In the system, the first device may be further configured to issue a second instruction to all of the plurality of devices, the second instruction requesting that each of the plurality of devices not belonging to the first subset respectively select a second dynamic address from a second set of dynamic addresses, receive at least one second response from any of a second subset of the plurality of devices, each of the second subset having a second dynamic address that uniquely identifies the device and respectively issue a second assignment of a second different static address to each device of the second subset. Moreover, in the system each of the plurality of devices may be further configured to receive the second instruction from the first device, select the second dynamic address responsive to receiving of the second instruction, issue, to the first device, a second response to the second instruction, receive, from the first device, the second assignment of the second different static address and store the second different static address as a communications address. In addition, each of the plurality of devices may be configured to randomly select the first dynamic address. Further, each of the plurality of devices is configured to respond to the first instruction with a unique identifier. Also, the unique identifier may be based on at least one of a serial number, a microprocessor identifier, a number generated from a random number generator and a number generated from a true random number generator.

Still other aspects, examples, and advantages of these exemplary aspects and examples, are discussed in detail below. Moreover, it is to be understood that both the foregoing information and the following detailed description are merely illustrative examples of various aspects and examples, and are intended to provide an overview or framework for understanding the nature and character of the claimed aspects and examples. Any example disclosed herein may be combined with any other example in any manner consistent with at least one of the objects, aims, and needs disclosed herein, and references to “an example,” “some examples,” “an alternate example,” “various examples,” “one example,” “at least one example,” “this and other examples” or the like are not necessarily mutually exclusive and are intended to indicate that a particular feature, structure, or characteristic described in connection with the example may be included in at least one example. The appearances of such terms herein are not necessarily all referring to the same example.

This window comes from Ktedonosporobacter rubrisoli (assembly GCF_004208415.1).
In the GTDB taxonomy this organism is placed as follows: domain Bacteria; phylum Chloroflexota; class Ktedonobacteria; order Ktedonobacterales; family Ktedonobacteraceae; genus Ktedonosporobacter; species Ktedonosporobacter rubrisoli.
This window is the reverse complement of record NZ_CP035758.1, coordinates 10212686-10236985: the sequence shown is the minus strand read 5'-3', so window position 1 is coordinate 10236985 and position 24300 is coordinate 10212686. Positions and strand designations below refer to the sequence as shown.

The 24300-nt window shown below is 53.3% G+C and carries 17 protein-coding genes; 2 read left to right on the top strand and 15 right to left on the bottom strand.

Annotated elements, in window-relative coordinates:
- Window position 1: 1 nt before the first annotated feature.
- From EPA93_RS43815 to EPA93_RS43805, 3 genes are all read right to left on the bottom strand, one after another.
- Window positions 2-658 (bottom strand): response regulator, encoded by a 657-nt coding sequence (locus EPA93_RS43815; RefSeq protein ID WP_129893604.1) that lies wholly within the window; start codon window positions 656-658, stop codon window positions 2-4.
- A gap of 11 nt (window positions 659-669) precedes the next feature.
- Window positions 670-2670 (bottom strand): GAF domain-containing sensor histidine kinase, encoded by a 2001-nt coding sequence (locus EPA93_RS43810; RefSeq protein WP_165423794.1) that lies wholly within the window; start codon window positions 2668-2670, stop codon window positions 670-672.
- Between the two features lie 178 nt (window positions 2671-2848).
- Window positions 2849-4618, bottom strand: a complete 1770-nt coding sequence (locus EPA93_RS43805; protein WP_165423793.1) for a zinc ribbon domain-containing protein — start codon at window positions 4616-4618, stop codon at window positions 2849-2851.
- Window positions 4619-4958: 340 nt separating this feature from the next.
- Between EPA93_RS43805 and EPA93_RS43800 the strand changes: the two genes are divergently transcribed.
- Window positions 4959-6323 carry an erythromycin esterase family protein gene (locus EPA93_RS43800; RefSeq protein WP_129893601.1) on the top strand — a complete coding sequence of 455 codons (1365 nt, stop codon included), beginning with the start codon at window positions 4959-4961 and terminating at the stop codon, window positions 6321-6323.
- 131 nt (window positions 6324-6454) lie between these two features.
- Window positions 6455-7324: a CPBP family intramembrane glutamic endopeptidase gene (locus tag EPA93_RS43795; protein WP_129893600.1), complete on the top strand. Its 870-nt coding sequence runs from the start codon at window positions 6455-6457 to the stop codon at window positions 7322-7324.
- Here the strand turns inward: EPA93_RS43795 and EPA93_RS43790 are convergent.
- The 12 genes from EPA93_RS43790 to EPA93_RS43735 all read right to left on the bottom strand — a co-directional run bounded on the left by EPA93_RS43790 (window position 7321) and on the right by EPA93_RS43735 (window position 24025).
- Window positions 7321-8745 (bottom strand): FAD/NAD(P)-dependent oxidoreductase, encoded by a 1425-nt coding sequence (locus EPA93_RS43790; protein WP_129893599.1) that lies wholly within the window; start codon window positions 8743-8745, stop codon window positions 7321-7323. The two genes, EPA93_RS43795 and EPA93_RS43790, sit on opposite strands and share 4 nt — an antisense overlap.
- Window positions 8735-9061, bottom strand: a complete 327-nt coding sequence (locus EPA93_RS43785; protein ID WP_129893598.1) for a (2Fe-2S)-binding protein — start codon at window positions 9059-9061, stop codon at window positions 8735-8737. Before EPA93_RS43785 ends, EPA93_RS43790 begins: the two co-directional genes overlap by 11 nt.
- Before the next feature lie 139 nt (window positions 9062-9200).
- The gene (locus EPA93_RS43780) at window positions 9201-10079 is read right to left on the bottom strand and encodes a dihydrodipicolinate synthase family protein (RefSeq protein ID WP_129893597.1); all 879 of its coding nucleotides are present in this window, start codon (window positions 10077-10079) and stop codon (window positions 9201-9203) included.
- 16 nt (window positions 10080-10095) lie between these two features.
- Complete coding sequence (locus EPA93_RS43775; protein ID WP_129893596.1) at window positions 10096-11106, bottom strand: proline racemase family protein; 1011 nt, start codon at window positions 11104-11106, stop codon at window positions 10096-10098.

BRIEF DESCRIPTION OF DRAWINGS

Various aspects of at least one example are discussed below with reference to the accompanying figures, which are not intended to be drawn to scale. The figures are included to provide an illustration and a further understanding of the various aspects and examples, and are incorporated in and constitute a part of this specification, but are not intended as a definition of the limits of any particular example. The drawings, together with the remainder of the specification, serve to explain principles and operations of the described and claimed aspects and examples. In the figures, each identical or nearly identical component that is illustrated in various figures is represented by a like numeral. For purposes of clarity, not every component may be labeled in every figure. In the figures:

FIG. 1 is a functional schematic of one example of an address assignment system;

FIG. 2 is a functional schematic of one example of a computer system that may perform processes and functions disclosed herein;

FIG. 3 is a flow diagram depicting a process of automatically assigning addresses to target devices;

FIG. 4 is a flow diagram illustrating a process of establishing a configuration session;

FIG. 5 is a flow diagram illustrating a process of conducting a configuration round;

FIG. 6 is a flow diagram illustrating another process of automatically assigning addresses to target devices;

FIG. 7 is a flow diagram depicting a process of configuring a target device to use an assigned address;

FIG. 8 is a flow diagram illustrating a process of initializing a configuration session;

FIG. 9 is a flow diagram illustrating a method of processing configuration messages;

FIG. 10 is a flow diagram illustrating another process of configuring a target device to use an assigned address;

FIG. 11 is a chronological schematic illustrating an exemplary execution of an automatic address assignment process;

FIG. 12 is a line graph depicting the performance of an automatic address assignment process using dynamic regions of various sizes; and